Although armed combat occurs among bands (usually hunters and gatherers), dueling, if it occurs at all, is rare. Among more politically complex social units known as tribes, dueling sometimes occurs. When it does, it is usually between combatants from different political communities, which are sometimes even culturally different. The survey indicates that dueling has its origin in the military, particularly within those societies that develop elite warriors. While nearly all societies have military organizations, by no means all warring societies produce elite warriors and a warrior tradition. Put another way, in political systems that are not centralized, every able-bodied male becomes a warrior, but in some societies some men become specialists in the use of weapons. If this occurs, there emerges a military elite with a warrior tradition. (Militaries that stress subordination of soldiers to the military organization do not develop an elite, even though the society may be highly militaristic.) These elites provide the first duelists. The duels take place, as noted above, between different political communities, rather than within a single political community. The combatants stand in front of their respective military organizations and represent them. This pattern is also found among peoples with centralized political systems (chiefdoms and states). At this level of sociopolitical complexity, duels between military personnel may occur within the political community. However, in some societies another factor—feuding—comes into play, which strongly works against the development of internal dueling. Feuding societies do not have dueling. In societies without feuding, those no longer in the military and civilians imitating them may also engage in duels provided they are of the same social class, stratification being a characteristic of most centralized political systems. Middle and lower classes may imitate upper classes and/or adopt their own forms of dueling. Thus, dueling first arises in warfare and is then transferred to the civilian realm. The evidence suggests the following sequence of stages: (1) no duels, (2) duels between elite warriors from two political communities, (3) duels between military personnel within a political community, (4) duels between civilians within a political community.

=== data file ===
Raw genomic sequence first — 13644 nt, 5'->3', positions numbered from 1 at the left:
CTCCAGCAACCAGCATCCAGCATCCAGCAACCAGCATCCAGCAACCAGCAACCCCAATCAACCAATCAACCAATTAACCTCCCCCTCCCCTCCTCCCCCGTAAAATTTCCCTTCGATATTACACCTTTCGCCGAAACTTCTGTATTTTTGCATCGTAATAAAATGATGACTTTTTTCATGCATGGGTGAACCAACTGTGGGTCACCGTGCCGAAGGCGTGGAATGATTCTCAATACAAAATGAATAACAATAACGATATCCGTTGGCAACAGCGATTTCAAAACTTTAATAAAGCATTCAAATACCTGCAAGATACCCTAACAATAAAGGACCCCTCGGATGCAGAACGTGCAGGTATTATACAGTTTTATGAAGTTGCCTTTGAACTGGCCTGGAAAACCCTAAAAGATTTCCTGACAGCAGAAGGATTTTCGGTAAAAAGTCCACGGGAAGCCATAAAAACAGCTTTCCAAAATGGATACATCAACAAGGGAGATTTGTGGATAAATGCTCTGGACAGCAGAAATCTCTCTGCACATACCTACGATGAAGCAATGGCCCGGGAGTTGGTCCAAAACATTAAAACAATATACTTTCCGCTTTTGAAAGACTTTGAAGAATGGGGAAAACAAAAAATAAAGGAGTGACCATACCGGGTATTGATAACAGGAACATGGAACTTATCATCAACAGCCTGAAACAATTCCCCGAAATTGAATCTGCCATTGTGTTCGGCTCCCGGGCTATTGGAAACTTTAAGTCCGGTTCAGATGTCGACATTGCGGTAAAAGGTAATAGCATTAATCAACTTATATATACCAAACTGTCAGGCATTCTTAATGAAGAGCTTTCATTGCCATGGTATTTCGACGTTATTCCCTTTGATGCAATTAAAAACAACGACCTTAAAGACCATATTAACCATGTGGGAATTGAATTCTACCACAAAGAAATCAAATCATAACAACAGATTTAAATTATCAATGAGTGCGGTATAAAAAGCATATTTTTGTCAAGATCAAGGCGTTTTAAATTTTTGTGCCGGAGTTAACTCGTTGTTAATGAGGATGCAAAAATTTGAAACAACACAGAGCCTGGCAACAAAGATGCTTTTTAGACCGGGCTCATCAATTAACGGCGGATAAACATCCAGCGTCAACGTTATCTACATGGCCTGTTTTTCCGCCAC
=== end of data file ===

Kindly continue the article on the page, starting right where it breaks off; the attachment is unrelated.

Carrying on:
For those societies at the first two stages, the following features are apparent. In nearly all uncentralized political systems every able-bodied man carries weapons for hunting—the spear, the bow and arrow, or the club. These weapons can also be used in warfare, assassinations, executions, self-defense, and dueling. A two-component warfare pattern consisting of ambushes and lines occurs in nearly all uncentralized political systems that engage in warfare. Ambushes combine surprise with a shoot-on-sight response, with better weapons than one’s enemies if possible—no duel here. Line formations, however, may place opposing combatants a short distance from each other. Here is the place to start looking for duels. Paintings on rock walls provide the first evidence for armed encounters that could be duels. In Arnham Land, northern Australia, 10,000 years ago, Aborigines depicted warriors confronting each other with boomerangs, used as throwing and shock weapons, and barbed spears. Spears are shown plunged into fallen figures. Given the multiplicity of weapons both in flight and sometimes lodged in one figure, these scenes appear to illustrate line formations rather than duels. These native Australians, as well as !Kung Bushmen of South Africa, went armed most of the time. For egalitarian societies, James Woodburn has noted that “hunting weapons are lethal not just for game animals but also for people.” He describes “the access which all males have to weapons among the !Kung [and other hunting and gathering peoples]. There are serious dangers in antagonizing someone. . . . [H]e could respond with violence. . . . Effective protection against ambush is impossible” (1982, 436). No duel here.